Advisers beware: take care of your private business before giving your hard drive up for adoption, or you could find yourselves receiving the hard stick of the law.
A two-month long Australian study commissioned by global, non-profit data protection watchdog the National Association for Information Destruction (NAID), has resulted in disturbing revelations in information left behind on recycled hard drives.
The agency purchased 52 recycled computer hard drives from publicly available sources and found that a jaw-dropping 30% contained highly-sensitive, confidential, and personal information.
Information included spreadsheets of clients’ and account holders’ personal information, including names, addresses, account numbers, confidential client correspondence, billing information, and personal medical information such as diagnoses, treatment, and prognoses.
Where the computer hard drives had been previously owned by an individual they more often contained their most confidential personal details, including images of a highly personal nature and account information.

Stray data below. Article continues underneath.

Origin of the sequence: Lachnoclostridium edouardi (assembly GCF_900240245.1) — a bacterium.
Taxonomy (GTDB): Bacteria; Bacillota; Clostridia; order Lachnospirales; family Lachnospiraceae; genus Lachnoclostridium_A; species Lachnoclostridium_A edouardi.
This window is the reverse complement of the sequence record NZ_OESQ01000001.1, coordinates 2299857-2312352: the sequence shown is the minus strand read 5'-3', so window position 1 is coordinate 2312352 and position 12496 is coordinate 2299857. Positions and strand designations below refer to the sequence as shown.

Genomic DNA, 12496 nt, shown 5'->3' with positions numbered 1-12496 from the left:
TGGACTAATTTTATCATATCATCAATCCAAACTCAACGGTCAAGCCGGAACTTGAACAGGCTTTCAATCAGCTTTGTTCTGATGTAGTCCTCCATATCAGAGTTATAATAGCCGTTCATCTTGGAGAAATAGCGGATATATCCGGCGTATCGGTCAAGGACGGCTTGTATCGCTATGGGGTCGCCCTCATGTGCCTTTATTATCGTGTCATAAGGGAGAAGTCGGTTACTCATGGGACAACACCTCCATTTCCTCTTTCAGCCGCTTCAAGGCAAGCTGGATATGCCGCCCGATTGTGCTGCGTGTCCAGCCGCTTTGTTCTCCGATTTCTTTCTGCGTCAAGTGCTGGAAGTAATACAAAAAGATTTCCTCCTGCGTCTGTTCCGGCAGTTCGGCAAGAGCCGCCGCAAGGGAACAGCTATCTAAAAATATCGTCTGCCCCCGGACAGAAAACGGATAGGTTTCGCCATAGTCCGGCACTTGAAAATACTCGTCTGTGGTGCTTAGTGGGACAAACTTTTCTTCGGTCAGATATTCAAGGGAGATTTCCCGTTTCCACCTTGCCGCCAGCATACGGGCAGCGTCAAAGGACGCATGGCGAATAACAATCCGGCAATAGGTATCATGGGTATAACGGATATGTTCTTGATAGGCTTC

Another troubling finding was that often, where personal information was found, there were telltale indications that someone had attempted to remove the information but failed to effectively do so.
The study also found full life insurance client listings and superannuation applications, as part of the material found on second hand hard drives, being sold on online auction sites.
When the new Privacy Act reforms go live on 12 March this year, ditching your drive without deleting data could spell disaster.
Mario Bekes, Insight Intelligence’s managing director, said proper removal of data from computer hard drives requires more than just pressing the delete button.
“Even if they try to do it properly, private individuals and businesses take a big risk by attempting to erase hard drives themselves. It is not really a do-it- yourself project.”
Instead he encourages people to carefully choose a trusted and serious recycling service.
While a study of 52 recycled hard drives may not seem hugely momentous, if you apply this logic to the Australian Bureau of Statistics' most recent estimates, which put the number of annual retired computers at over 15 million, the implications are staggering.
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